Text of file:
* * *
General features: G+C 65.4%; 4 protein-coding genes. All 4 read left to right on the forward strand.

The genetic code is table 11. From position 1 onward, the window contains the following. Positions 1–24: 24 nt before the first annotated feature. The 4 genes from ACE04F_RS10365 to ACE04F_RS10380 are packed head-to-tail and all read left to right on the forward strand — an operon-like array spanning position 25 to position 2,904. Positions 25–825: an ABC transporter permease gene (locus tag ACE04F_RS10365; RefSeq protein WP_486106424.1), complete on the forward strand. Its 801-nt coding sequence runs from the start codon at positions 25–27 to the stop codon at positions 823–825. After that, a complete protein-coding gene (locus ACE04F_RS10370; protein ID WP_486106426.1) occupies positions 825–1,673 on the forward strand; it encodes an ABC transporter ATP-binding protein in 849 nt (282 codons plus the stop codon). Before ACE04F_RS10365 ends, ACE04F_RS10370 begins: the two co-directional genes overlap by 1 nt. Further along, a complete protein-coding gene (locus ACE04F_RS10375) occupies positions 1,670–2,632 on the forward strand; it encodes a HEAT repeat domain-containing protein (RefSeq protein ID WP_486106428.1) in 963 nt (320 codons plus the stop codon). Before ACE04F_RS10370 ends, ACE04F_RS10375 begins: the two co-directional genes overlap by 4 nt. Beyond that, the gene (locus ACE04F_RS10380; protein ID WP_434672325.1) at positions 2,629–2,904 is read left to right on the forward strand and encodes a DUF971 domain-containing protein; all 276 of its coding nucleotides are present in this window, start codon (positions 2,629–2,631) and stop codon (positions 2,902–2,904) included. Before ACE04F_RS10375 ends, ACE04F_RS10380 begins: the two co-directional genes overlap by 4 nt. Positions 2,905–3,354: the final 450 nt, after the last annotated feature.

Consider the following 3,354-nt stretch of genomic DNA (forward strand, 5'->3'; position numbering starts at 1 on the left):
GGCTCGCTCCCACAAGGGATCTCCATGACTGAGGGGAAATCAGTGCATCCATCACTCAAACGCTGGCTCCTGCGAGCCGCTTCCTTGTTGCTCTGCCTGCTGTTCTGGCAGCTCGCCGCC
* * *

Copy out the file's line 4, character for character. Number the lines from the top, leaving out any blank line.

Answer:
GGCTCGCTCCCACAAGGGATCTCCATGACTGAGGGGAAATCAGTGCATCCATCACTCAAACGCTGGCTCCTGCGAGCCGCTTCCTTGTTGCTCTGCCTGCTGTTCTGGCAGCTCGCCGCC